1 Peter 1:18-19
“You were ransomed from the futile ways inherited from your forefathers, not with perishable things such as silver or gold, but with the precious blood of Christ, like that of a lamb without blemish or spot.”
On our way to becoming gospel scholars, we have heard over and over some of the key doctrines entailed in the gospel:
1) The gospel is for cultural renewal in Christ
2) We are totally unmerited beneficiaries of the gospel
3) Jesus’ (once for all) death is effective for every sin you ever have, are, or will commit
Now, we get a hermeneutic (framework of interpretation) for reading the Old Testament in light of the gospel. The apostle Peter gives a blatant allusion to the passover lamb. What happened in Exodus 12 is that the nation of Israel was enslaved under Egypt. God raised up Moses to lead the exodus of Israel out of Egyptian custody. Then we have the 10 plagues, the tenth of which required a “lamb…without blemish” to be killed and its blood painted on the doors of the Israelites so that God would not kill them. In effect, the blood of these lambs protected the Israelites from the wrath of God which was laying it out on all of the Egyptian firstborn sons. The lambs died so that the Israelites wouldn’t. Here we have what theologians refer to as a substitutionary sacrifice. This then becomes a regular custom for the Israelites. In commemoration of that day when God “passed over” the houses painted with blood of spotless lambs, the Jews would hold a feast of lamb and unleavened bread. Not only that, but sacrificing animals to appease God’s wrath became a regular thing for the Jews. In this way, the blood of Jesus is “like that of a lamb without blemish or spot.” Instead of the blood of lambs, Christians are now protected and forgiven by the blood of Jesus. When one reads about the Old Testament sacrifices in light of this gospel hermeneutic, it makes a lot more sense.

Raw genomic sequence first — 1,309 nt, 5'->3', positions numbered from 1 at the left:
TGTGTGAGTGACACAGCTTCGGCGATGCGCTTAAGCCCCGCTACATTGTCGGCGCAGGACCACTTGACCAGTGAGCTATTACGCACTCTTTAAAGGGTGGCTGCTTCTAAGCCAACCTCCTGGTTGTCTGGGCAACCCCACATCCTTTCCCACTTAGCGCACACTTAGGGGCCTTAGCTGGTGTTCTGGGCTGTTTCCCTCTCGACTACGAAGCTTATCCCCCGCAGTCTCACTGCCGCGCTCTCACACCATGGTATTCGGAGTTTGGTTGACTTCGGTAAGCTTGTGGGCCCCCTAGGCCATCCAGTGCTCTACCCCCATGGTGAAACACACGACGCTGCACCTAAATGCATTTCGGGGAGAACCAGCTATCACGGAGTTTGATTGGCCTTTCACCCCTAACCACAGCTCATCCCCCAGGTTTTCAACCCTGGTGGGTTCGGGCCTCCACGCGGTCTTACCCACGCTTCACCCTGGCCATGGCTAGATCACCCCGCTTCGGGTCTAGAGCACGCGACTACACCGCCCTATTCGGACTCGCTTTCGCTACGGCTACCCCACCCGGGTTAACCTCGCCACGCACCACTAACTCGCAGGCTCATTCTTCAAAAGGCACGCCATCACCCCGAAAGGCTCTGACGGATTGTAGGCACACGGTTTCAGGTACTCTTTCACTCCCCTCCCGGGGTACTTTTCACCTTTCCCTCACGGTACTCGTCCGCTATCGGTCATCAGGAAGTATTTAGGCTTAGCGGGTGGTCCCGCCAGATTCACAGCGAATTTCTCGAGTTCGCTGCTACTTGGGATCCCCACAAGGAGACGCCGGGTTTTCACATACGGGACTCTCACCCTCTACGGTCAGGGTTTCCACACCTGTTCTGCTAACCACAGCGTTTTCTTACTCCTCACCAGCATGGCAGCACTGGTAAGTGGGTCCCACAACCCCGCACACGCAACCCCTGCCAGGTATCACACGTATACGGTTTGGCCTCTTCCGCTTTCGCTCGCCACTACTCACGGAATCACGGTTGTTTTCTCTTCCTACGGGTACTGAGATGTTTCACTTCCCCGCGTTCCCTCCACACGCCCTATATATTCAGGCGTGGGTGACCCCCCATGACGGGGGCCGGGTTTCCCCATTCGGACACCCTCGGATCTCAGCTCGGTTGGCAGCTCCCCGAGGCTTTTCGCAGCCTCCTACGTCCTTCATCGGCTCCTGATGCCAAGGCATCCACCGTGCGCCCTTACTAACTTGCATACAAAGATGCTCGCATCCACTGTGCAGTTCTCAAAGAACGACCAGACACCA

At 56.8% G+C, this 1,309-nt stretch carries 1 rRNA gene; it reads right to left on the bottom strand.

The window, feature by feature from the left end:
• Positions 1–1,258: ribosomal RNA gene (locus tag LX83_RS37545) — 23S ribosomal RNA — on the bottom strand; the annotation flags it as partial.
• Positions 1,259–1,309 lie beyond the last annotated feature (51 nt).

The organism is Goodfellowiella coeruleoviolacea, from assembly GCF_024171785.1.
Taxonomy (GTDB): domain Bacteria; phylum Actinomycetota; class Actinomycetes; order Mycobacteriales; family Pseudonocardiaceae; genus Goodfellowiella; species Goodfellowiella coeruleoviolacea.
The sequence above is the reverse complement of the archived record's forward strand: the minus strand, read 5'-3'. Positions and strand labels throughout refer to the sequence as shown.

In addition to seeing the gospel in the Old Testament, Peter says you were ransomed (the blood of Jesus for your freedom from captivity to sin) “from the futile ways inherited from your forefathers”. I think that this is particularly good news to you with family baggage. Popular statistics would have you believe that if your parents were divorced then you are at higher risk, or since you were exposed to pornography at a young age then you are hopelessly addicted. Scripture acknowledges that “futile ways” are indeed inherited; but, in Christ they are not applicable. At least they don’t have to be. When Jesus saves you, you are adopted into the family of the triune God. This means that the ways you now inherit are “love, joy, peace, patience, kindness, goodness, faithfulness, gentleness, [and] self-control” (Gal. 5:22-23). That be good news.